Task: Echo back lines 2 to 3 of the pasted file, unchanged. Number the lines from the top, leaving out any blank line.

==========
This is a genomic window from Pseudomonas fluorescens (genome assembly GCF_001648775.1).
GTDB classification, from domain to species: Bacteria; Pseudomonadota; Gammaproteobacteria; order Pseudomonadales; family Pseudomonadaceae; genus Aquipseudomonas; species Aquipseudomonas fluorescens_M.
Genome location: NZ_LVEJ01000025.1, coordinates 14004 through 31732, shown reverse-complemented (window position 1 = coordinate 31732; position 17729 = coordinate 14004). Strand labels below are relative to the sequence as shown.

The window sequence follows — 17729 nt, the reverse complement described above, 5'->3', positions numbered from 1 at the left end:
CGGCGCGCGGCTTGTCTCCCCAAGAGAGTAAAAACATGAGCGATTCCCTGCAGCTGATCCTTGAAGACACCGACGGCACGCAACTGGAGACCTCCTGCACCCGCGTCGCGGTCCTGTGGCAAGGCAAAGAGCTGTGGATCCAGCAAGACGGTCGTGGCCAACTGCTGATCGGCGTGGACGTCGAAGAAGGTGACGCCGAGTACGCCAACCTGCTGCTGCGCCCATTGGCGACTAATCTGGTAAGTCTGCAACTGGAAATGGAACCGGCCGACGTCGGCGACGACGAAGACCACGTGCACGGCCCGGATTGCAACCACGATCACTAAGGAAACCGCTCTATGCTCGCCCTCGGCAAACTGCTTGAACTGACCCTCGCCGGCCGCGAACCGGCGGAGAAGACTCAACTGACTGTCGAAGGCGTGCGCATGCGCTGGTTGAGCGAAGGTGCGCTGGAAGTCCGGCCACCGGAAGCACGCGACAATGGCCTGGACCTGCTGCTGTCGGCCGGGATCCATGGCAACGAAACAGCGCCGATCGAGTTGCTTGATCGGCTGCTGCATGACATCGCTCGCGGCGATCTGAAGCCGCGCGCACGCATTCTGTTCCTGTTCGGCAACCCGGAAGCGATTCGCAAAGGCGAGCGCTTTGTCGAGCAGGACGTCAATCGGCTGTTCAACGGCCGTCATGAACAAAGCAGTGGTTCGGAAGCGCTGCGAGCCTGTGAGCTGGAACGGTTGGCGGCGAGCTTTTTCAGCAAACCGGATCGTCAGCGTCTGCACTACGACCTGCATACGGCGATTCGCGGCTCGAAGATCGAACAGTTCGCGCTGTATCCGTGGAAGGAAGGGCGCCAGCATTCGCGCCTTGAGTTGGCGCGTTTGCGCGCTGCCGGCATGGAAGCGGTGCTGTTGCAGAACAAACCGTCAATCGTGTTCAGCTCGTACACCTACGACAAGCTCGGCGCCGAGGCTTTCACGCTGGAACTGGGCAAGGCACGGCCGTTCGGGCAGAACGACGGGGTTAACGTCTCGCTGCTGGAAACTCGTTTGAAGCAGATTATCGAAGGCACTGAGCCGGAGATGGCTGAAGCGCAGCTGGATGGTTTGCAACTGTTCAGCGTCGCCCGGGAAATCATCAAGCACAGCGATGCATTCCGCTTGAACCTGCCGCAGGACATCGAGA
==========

GTDB classification, from domain to species: Bacteria; Pseudomonadota; Gammaproteobacteria; order Pseudomonadales; family Pseudomonadaceae; genus Aquipseudomonas; species Aquipseudomonas fluorescens_M.
Genome location: NZ_LVEJ01000025.1, coordinates 14004 through 31732, shown reverse-complemented (window position 1 = coordinate 31732; position 17729 = coordinate 14004). Strand labels below are relative to the sequence as shown.